An atheist friend of mine, who is not Catholic and has such a short attention span he usually texts people during movies, sat through 1.5 hours of Vespers and Benediction in Latin (and he had no program in front of him) and got through it by following Scott's conducting. "Who was that?" he asked. "It was great watching him. It was just right – not too over the top."
Meanwhile, our resident Aussie chant legend, David Molloy, who attended all Scott's choir rehearsals and workshop, described Scott as a "great teacher and a lovely character". David flew out of Australia today, headed for Switzerland to do a Gregorian chant study tour for a couple of weeks.
[This interview was interrupted by a bloke who had to tell Scott that his playing of a Bach piece was "the best I've ever heard". This bloke had listened to the piece many times and was blown away by Scott's version. "It was so good it was distracting." Scott apologised for it being distracting, and then they discussed some of details of the piece.]
I'll conclude with some notes made during Scott's choir rehearsals:
+Music pages should never be stapled together in the top left hand corner because then you can't easily see the notes on the second page.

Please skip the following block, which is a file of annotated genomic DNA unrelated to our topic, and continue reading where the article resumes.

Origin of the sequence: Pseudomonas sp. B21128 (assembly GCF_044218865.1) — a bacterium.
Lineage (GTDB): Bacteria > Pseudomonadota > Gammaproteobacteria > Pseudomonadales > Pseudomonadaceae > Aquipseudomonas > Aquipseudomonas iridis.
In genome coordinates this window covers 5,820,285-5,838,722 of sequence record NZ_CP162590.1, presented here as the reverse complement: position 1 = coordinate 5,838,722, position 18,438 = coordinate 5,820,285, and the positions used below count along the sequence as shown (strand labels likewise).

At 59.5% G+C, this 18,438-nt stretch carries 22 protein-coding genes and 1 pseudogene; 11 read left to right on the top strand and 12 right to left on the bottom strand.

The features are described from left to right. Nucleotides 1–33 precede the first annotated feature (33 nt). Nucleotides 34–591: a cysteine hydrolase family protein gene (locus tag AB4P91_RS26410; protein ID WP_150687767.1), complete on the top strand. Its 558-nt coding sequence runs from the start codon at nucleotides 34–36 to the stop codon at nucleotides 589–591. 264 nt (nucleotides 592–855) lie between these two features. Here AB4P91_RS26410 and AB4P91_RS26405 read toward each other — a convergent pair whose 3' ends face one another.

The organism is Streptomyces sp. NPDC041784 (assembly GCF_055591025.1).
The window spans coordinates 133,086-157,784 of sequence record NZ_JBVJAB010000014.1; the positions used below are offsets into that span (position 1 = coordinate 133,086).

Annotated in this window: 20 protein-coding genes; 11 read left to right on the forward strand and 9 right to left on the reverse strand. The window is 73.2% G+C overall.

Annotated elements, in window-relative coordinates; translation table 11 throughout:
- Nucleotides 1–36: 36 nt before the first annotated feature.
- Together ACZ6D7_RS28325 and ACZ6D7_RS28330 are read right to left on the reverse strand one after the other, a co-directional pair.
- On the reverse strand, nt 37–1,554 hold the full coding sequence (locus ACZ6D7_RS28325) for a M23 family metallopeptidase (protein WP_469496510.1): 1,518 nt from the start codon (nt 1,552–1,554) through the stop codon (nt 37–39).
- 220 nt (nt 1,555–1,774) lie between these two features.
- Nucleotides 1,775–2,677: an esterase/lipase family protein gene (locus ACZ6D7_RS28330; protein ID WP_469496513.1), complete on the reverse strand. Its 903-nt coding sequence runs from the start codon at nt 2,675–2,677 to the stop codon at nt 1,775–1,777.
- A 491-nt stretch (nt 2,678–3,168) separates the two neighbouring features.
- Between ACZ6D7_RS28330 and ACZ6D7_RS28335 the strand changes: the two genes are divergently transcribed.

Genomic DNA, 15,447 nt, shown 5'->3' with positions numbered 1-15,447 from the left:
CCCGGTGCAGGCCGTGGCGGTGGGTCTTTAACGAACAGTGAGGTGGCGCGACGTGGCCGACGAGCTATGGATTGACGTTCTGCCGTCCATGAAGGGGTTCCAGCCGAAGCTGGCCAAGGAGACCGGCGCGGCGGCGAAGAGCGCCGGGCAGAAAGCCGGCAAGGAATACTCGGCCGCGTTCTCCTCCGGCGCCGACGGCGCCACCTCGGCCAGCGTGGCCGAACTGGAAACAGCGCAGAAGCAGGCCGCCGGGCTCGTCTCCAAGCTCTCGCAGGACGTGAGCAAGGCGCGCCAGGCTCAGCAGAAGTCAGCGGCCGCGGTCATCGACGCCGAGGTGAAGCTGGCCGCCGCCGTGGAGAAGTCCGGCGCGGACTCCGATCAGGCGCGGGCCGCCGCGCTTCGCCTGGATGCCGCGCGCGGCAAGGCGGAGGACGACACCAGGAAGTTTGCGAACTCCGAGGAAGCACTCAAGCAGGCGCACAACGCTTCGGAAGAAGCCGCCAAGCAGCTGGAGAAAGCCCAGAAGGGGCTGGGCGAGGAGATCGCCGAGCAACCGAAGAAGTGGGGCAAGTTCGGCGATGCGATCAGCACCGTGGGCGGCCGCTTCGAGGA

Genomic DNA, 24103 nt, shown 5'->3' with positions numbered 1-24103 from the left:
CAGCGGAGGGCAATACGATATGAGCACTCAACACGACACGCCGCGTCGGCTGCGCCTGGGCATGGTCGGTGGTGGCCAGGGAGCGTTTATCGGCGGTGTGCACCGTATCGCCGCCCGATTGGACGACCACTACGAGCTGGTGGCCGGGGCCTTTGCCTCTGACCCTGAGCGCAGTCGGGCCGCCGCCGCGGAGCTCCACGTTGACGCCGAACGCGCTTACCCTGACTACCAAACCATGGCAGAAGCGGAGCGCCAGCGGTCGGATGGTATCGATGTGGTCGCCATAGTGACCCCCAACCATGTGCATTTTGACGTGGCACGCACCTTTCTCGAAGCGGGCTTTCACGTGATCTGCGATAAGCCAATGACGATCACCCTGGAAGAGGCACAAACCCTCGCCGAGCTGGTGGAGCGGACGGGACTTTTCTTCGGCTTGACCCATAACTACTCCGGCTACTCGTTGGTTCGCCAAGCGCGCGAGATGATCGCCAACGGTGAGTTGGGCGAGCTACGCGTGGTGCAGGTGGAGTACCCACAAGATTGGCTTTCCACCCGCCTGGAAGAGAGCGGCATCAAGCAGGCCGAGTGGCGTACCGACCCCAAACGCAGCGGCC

+Don't share music and look onto another person's copy – everyone has to have their own music sheets.
+Don't forget to bring your music along to every practice.
+Mark *everything* the choir director says in pencil on your music so you don't forget. The more marks the better.
+Listen to the rest of the choir's voices. You're not singing by yourself.
+Practice reading the Latin words at home and really understanding the meaning of what you're singing. This makes a huge difference to how you'll sing it.
+Slow down when coming to a double bar and look at the conductor so you know when to finish the note.
+Gregorian chant is linear music – it's not horizontal.
+Chant is sung legato – glue all the words together with your voice. Don't hack it out like a marching tempo. You should be singing it like a good orator reading a poem.
+Singing Psalms should be peaceful activity – always calm and controlled and beautiful – even when you're singing about terrible things.
+For antiphons, when you're not sure how each clause ends, draw in up and down arrows to indicate how it goes.
+When there are alternating mens' and womens' parts, cross out the parts you're not singing, as it's easy to get confused and start singing the wrong bits.
+When there are numerous Latin words to squeeze into one sentence, do it by "swinging like Tarzan from one major accent to another".
+Pronounce Sancto as Sangto.
+The worst sin in Gregorian chant is to pronounce the Latin word "in" as the English word "in". It's more like "en".
+Pronounce ejus as "ay-yoos – use your tongue, it's a diphthong.
+With words such as "incubiculum", slide the notes gracefully – don't sing it like a march.
+With a word such as "semini", caress the accents.
+It's most effective to have a slight delay before an expressive neum.
+When singing a podatus that's on the accented syllable, don't fade the second note – maintain the same intensity you used for the first note.
+Be careful of the last syllable of every word – make it softer.